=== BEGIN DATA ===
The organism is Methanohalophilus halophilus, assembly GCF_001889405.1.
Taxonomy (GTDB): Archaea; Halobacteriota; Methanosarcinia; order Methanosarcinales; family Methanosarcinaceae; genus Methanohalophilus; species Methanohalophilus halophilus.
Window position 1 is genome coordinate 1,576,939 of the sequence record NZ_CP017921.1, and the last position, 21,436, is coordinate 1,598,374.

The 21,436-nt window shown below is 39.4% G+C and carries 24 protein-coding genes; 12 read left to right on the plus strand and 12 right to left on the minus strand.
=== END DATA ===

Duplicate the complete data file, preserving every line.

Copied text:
The organism is Methanohalophilus halophilus, assembly GCF_001889405.1.
Taxonomy (GTDB): Archaea; Halobacteriota; Methanosarcinia; order Methanosarcinales; family Methanosarcinaceae; genus Methanohalophilus; species Methanohalophilus halophilus.
Window position 1 is genome coordinate 1,576,939 of the sequence record NZ_CP017921.1, and the last position, 21,436, is coordinate 1,598,374.

The 21,436-nt window shown below is 39.4% G+C and carries 24 protein-coding genes; 12 read left to right on the plus strand and 12 right to left on the minus strand.